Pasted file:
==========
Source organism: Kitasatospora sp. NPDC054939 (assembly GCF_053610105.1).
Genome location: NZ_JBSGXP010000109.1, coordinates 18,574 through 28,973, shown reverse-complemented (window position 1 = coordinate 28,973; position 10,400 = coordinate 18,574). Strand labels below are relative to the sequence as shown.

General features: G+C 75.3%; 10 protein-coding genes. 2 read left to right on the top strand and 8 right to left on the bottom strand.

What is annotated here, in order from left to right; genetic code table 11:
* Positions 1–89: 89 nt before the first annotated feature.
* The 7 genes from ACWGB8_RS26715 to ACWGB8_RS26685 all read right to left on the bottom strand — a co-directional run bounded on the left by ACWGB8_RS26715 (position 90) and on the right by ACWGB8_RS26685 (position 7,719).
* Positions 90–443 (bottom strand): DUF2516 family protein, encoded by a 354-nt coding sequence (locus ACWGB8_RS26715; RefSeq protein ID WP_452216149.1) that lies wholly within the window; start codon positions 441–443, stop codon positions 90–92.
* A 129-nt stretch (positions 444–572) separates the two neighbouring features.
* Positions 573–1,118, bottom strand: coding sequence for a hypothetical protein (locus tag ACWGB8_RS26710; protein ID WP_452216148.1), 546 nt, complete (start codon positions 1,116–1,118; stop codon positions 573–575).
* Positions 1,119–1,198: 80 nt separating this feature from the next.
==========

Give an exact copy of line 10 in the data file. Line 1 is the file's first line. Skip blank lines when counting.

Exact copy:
* Positions 1,119–1,198: 80 nt separating this feature from the next.